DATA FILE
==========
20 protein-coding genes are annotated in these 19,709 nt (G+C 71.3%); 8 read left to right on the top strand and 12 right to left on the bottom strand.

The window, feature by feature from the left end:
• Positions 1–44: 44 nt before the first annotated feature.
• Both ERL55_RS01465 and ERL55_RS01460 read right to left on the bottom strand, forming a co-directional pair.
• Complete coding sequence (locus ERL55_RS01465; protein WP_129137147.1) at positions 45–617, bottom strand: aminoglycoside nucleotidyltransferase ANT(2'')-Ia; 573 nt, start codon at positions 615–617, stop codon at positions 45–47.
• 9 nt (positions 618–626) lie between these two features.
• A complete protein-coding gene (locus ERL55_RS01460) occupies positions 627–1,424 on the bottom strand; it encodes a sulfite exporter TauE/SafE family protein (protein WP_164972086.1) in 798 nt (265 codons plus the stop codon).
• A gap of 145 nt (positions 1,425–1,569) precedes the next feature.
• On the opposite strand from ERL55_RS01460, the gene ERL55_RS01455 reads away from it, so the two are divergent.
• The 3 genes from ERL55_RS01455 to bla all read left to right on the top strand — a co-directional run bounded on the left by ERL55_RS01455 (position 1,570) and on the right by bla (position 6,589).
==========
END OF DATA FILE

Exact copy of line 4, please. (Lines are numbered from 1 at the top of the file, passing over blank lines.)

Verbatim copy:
• Both ERL55_RS01465 and ERL55_RS01460 read right to left on the bottom strand, forming a co-directional pair.